And, to be 100% honest, this little 007 fact is also the reason why I am sharing a few images today. It was our son’s first seaside holiday (we have a sea lover!) and it was special. I want it to remain special, so I will be keeping the most beautiful photographs (you can see a few more on my Instagram), views and memories to myself and my family. More wild and golden sand beaches were visited, spectacular sunrises and sunsets were witnessed every single day, unstoppable laughs happened. And it felt so damn good to go remote for more than a week. As one should. Because life is lived in the undocumented. For your eyes and your loved ones’ only.
 
Issos beach Corfu

IMG_3369

On the Trails of James Bond Issos beach Corfu

On the Trails of 007 Issos beach Corfu island

On the Trails of James Bond Issos beach Corfu  
PS: I may have hunted Bond on Issos beach, but everyone in my family agreed on contiguous Marathiá and Agía Varvára (aka Santa Barbara, Maltás, Martás) as our favourites on the island.
 
On the Trails of 007 Corfu island

Santa Barbara Beach Corfu

photos by me

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One Day That Summer: Shirley MacLaine on the Set of “Can Can”

One Day That Summer Shirley MacLaine by Bob Willoughby  
Summer may be over, but the series One Day That Summer continues on the blog with my conversations with photographers and photography collectors to bring you exclusive stories from behind the lens, whether travel photography or pictures from the movie sets.
 
He wanted to tell a story, not sell a story, through his photographs. Bob Willoughby introduced photojournalism to a previously highly staged field and revealed the actors of the Golden Age of Hollywood “as themselves, not merely as the characters they played”. He would roam the set freely, mingle with directors and actors, invent the remote-camera, hide behind the crew, become part of the decor – spontaneous moments look best on film, always, and, in that regard, a good photographer is the one you don’t even get to see – and granted the public unprecedented, unedited access behind the closed doors of Hollywood. Willoughby, who studied film at the University of South California and design with renowned graphic designer Saul Bass at the Kahn Institute of Art, loved the big screen and those on it, and it just shows that his work stemmed from passion for and understanding of cinema. This portrait of Shirley MacLaine, on the set of the film Can Can, 1959, is proof of the wonderful perception with which the photographer captured the actors and directors on and off the set, in moments of repose and high drama.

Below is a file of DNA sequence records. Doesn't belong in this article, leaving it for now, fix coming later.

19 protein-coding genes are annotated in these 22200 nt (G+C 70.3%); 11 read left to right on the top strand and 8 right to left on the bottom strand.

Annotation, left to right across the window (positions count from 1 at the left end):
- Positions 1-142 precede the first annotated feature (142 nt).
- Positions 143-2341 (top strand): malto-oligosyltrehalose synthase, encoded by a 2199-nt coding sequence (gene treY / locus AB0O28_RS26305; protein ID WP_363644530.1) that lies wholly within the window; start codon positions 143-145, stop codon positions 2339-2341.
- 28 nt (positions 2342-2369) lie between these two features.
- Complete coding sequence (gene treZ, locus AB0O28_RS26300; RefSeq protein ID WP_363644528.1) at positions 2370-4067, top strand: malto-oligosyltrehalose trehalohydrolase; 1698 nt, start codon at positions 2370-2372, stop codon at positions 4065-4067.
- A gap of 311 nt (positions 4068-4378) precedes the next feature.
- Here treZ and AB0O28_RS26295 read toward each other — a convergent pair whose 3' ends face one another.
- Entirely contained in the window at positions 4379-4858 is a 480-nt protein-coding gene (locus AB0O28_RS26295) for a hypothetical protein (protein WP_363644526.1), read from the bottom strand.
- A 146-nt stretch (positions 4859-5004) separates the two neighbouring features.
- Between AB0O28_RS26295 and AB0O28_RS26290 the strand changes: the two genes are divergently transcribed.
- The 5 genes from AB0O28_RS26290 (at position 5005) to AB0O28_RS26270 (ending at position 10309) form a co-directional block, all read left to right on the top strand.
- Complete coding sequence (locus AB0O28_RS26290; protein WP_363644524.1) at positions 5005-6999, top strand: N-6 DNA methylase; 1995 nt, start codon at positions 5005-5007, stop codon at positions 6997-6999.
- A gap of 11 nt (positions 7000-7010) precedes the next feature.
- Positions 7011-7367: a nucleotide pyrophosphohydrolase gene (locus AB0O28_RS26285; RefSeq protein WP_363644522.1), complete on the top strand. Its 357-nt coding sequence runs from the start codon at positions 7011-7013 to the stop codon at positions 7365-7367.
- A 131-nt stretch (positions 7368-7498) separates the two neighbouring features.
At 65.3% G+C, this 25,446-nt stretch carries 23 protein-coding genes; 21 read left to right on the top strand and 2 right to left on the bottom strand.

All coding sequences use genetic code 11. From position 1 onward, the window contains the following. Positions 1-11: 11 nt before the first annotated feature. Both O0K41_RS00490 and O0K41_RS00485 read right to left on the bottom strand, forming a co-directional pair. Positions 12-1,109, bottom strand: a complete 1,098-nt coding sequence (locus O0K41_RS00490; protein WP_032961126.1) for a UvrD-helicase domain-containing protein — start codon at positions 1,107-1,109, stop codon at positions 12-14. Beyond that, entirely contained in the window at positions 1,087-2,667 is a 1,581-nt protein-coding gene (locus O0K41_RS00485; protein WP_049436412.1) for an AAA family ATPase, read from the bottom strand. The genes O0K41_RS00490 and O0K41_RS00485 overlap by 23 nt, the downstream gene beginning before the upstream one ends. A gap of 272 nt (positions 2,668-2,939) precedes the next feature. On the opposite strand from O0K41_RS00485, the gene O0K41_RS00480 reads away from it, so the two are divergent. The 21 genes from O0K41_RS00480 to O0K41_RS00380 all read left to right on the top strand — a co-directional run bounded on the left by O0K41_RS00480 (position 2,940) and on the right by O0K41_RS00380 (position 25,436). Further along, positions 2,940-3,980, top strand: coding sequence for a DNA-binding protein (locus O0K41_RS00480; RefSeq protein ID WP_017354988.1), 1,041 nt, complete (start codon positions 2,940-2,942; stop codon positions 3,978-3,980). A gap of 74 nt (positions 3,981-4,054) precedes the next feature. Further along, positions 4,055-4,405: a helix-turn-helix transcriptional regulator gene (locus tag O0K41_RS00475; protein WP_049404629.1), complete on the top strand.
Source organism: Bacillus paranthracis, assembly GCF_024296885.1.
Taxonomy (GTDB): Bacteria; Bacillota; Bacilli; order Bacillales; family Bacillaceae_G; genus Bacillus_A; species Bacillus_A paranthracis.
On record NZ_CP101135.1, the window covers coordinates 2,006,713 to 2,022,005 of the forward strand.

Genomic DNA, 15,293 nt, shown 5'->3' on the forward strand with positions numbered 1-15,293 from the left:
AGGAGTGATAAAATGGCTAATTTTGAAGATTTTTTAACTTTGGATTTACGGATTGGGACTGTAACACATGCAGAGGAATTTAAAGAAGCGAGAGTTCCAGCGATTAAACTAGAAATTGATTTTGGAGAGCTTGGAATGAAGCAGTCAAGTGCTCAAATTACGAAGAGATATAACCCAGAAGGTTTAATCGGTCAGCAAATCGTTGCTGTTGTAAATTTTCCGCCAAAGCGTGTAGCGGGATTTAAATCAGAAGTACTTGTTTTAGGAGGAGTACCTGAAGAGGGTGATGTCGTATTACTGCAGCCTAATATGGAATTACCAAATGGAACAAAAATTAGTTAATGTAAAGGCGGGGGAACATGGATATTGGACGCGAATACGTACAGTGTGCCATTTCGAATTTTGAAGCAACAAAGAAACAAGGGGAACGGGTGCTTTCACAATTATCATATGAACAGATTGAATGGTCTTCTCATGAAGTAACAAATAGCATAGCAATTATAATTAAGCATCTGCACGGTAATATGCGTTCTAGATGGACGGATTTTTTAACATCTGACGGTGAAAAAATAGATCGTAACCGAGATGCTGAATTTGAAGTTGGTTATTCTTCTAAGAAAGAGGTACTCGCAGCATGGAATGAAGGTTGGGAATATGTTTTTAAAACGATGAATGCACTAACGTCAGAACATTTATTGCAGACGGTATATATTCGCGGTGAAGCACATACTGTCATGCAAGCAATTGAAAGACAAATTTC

I have talked to David Fahey, the owner of the Fahey/Klein Gallery in Los Angeles to find out just what it was that gained Bob Willoughby the trust and backstage access of the first rate actors of the ’50s and ’60s, and whether they truly do not make movie stars like they used to. The Fahey/Klein Gallery is one of the leaders in the exhibition and sales of fine art photography, devoted to the enhancement of the public’s appreciation of the medium of photography, with an extensive activity in curating and collecting the works of some of the most appreciated photographers of the 20th century.
 

“He was a smart observer and he recognized the soul
of the story, like he could also identify
the soul of his subjects.”

 
Many film-makers are very particular about the set photographers they allow to document their work. Bob Willoughby was, in fact, Hollywood’s first behind the scenes photographer, the first “unit photographer”, the one who made the movie stars human, capturing some of the most famous and best actors of the 1950s and 1960s with their guard down, not posing for the camera, at their highs and lows. And yet, they trusted him completely. What was it that gained him their trust?
He was simply an excellent photographer whose distinctive images not only captured the humanity in each subject, but were also dramatic, memorable, and interpretative portraits. His first LIFE Magazine cover, of Judy Garland during the filming of “A Star is Born” exemplified his special talent. For other subjects thereafter, it was easy to trust a photographer who had the endorsement of Warner Bros., Judy Garland, and LIFE Magazine. They all trusted him and he came through, thus, communicating to potential subjects that you can trust he will make them look great and memorable. In the movie business, this is what matters most.